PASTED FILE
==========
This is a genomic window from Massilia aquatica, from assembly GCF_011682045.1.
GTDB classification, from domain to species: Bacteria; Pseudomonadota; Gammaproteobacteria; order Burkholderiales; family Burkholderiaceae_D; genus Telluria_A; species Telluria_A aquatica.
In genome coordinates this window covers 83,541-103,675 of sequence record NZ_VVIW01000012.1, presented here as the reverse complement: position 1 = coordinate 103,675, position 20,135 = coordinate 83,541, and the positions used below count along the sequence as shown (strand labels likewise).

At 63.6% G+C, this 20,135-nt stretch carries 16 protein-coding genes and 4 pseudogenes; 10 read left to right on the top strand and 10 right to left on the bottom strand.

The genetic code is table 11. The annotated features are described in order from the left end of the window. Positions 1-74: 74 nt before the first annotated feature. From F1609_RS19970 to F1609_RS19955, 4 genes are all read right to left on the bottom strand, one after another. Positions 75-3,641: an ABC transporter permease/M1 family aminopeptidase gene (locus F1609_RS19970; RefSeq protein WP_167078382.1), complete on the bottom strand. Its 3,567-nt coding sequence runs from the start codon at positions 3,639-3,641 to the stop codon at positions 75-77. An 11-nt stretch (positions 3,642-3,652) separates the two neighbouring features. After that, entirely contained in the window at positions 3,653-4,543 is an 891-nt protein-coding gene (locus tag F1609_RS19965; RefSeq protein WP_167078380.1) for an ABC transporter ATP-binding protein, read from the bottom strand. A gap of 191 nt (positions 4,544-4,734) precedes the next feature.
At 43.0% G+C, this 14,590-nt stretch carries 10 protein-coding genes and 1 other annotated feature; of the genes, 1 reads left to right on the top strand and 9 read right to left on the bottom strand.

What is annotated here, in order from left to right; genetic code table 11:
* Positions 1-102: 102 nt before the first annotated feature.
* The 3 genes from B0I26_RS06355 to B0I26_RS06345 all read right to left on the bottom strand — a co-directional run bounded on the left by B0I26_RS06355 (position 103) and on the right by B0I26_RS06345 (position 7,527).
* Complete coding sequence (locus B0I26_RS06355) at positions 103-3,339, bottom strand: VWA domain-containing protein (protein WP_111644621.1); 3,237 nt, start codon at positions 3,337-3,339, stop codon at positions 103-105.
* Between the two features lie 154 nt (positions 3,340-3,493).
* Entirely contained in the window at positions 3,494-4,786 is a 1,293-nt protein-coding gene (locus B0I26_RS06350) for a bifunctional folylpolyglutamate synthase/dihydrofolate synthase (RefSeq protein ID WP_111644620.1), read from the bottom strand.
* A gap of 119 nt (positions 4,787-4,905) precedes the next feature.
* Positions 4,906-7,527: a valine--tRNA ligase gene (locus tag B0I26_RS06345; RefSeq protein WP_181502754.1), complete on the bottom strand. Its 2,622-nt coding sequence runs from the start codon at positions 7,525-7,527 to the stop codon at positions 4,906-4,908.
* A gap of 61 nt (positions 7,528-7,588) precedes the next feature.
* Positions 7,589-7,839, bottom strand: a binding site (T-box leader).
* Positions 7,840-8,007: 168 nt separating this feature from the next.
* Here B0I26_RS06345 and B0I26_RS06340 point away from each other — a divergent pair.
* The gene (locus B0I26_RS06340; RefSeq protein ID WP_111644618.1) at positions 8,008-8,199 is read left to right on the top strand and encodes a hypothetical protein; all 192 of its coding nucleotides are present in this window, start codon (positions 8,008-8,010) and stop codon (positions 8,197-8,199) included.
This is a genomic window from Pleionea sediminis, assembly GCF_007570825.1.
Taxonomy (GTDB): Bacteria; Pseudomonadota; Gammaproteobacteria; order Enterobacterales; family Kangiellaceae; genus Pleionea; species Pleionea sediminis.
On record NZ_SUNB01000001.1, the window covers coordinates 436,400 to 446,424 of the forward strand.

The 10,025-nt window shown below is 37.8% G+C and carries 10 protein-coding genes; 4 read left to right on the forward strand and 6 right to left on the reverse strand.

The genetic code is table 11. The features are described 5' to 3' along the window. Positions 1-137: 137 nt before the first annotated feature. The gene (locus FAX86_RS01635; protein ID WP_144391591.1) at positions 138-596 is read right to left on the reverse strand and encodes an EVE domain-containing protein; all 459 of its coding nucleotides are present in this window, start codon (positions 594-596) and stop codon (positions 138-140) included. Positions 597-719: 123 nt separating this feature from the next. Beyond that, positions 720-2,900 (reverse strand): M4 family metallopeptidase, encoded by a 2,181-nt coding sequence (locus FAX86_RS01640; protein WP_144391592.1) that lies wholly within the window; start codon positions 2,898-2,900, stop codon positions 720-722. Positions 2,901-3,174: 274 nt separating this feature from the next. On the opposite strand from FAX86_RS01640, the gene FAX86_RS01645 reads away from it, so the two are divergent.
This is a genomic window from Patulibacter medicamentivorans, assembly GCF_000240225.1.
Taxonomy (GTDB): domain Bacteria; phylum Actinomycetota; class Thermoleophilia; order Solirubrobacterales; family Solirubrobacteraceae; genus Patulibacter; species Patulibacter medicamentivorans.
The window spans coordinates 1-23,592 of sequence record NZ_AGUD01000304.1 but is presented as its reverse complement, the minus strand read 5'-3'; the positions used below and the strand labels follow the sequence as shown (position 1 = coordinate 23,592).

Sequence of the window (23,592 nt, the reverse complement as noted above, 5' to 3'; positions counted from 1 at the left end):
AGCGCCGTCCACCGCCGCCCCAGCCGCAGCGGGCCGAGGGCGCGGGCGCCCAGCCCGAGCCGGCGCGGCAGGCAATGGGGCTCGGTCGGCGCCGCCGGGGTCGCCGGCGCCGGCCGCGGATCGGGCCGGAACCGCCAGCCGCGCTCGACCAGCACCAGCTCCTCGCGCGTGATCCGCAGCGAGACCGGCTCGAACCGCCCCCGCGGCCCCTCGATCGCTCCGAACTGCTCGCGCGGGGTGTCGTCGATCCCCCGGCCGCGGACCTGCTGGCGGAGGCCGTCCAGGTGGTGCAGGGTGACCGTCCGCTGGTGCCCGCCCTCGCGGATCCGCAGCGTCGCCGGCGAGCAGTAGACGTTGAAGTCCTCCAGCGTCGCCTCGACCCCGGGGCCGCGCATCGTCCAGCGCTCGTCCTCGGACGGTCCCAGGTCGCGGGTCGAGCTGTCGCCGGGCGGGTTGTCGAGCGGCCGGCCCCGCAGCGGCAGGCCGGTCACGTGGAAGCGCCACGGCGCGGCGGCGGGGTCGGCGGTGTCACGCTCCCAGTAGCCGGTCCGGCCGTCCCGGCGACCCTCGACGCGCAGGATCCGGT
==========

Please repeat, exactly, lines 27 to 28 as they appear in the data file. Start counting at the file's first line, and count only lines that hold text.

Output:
The window spans coordinates 1-23,592 of sequence record NZ_AGUD01000304.1 but is presented as its reverse complement, the minus strand read 5'-3'; the positions used below and the strand labels follow the sequence as shown (position 1 = coordinate 23,592).

Sequence of the window (23,592 nt, the reverse complement as noted above, 5' to 3'; positions counted from 1 at the left end):